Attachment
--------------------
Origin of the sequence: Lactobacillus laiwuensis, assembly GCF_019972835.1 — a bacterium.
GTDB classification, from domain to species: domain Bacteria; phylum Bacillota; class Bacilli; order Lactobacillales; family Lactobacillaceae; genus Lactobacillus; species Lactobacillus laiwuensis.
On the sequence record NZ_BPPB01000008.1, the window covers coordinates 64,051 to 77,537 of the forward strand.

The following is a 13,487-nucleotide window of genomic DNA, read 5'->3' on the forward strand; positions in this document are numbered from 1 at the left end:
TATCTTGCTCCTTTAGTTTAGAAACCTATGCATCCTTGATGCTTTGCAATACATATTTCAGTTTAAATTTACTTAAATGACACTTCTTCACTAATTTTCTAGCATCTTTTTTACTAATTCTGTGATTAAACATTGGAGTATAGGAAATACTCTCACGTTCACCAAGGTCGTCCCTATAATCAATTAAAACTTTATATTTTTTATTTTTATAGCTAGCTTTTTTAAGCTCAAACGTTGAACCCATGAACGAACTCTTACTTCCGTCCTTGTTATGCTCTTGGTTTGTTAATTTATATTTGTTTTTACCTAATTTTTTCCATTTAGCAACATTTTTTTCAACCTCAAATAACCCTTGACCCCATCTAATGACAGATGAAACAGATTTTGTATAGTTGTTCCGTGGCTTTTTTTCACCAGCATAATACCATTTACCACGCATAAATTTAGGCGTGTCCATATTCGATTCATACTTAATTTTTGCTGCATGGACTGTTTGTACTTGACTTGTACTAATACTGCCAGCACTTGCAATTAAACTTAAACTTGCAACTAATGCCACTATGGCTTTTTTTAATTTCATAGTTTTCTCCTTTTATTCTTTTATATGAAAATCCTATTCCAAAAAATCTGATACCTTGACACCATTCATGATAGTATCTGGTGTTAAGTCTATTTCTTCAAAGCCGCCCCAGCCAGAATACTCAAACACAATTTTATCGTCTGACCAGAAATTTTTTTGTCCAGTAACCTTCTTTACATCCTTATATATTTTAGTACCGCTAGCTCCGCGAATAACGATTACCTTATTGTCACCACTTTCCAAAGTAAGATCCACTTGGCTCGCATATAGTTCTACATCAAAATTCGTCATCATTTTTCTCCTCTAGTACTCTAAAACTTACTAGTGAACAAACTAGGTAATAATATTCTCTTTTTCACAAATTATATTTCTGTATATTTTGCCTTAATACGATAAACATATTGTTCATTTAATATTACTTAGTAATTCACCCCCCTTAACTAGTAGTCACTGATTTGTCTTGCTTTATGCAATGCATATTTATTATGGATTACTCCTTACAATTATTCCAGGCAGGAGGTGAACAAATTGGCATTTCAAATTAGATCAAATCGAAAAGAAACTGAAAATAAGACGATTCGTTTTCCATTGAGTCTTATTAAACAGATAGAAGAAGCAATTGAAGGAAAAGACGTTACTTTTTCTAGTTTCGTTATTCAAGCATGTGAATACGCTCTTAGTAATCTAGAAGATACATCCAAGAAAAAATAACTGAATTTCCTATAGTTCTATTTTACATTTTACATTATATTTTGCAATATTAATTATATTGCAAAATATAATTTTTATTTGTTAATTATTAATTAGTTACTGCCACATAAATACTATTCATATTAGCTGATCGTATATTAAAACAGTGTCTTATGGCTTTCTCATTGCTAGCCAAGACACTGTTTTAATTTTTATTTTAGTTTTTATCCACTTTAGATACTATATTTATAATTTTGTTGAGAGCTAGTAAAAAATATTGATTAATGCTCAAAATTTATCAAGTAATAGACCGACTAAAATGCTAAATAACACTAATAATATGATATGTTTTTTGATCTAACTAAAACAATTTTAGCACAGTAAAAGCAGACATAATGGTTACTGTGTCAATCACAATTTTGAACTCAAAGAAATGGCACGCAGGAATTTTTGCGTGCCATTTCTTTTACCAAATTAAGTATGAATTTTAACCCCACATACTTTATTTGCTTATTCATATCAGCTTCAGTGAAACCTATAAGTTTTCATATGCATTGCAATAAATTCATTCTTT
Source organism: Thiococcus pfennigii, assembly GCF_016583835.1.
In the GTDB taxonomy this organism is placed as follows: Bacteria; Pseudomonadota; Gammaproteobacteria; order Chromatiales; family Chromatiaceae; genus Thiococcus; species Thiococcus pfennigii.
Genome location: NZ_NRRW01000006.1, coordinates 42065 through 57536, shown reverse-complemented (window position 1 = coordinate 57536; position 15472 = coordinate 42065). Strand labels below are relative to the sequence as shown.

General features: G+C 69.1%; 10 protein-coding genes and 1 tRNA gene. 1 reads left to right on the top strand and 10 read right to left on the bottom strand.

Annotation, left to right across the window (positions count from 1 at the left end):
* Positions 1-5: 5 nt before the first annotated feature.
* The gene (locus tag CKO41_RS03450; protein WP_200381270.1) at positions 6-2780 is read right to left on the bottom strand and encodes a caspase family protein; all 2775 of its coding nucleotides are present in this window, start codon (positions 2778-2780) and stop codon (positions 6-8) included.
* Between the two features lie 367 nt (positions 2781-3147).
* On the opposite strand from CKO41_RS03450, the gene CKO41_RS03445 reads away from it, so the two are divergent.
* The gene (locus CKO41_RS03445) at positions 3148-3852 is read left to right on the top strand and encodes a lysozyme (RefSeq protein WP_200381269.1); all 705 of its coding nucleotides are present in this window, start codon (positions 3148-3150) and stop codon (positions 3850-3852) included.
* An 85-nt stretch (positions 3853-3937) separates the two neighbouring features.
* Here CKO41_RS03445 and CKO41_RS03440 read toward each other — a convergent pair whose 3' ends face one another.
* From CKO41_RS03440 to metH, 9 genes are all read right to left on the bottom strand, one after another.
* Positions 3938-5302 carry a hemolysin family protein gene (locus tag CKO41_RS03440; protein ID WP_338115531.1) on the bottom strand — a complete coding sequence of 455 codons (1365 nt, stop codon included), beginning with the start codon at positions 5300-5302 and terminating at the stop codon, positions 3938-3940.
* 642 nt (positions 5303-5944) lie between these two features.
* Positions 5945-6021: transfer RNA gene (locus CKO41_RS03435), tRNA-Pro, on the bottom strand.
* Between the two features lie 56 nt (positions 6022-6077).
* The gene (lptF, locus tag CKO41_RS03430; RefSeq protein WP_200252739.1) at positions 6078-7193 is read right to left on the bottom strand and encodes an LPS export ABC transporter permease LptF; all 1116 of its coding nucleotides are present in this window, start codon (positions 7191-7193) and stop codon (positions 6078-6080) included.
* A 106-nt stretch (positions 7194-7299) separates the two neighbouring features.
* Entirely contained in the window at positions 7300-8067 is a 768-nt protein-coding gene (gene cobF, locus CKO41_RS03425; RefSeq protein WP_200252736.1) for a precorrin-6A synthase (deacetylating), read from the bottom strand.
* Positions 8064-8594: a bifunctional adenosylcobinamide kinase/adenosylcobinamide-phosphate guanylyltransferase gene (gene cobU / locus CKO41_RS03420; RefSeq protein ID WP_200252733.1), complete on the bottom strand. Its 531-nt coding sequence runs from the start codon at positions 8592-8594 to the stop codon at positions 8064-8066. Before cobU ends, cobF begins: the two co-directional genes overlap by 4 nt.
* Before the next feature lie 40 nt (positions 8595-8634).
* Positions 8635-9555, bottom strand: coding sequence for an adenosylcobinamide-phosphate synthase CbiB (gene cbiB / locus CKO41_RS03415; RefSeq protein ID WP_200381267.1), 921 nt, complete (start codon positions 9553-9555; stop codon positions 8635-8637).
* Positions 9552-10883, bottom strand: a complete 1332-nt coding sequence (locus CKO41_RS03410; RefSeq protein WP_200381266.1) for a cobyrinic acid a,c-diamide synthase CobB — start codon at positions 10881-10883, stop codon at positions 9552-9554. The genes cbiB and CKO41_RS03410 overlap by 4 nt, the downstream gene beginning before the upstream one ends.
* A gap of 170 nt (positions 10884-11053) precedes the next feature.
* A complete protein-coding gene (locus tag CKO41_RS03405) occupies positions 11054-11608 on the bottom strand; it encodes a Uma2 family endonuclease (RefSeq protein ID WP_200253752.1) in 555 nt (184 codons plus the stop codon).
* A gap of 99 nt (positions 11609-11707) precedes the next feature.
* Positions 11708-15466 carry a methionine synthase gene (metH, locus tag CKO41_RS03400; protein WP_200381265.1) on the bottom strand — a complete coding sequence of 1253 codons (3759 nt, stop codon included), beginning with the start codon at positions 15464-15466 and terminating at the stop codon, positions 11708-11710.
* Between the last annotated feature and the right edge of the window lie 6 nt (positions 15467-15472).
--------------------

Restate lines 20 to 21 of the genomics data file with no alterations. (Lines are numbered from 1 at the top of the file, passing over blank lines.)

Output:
* 642 nt (positions 5303-5944) lie between these two features.
* Positions 5945-6021: transfer RNA gene (locus CKO41_RS03435), tRNA-Pro, on the bottom strand.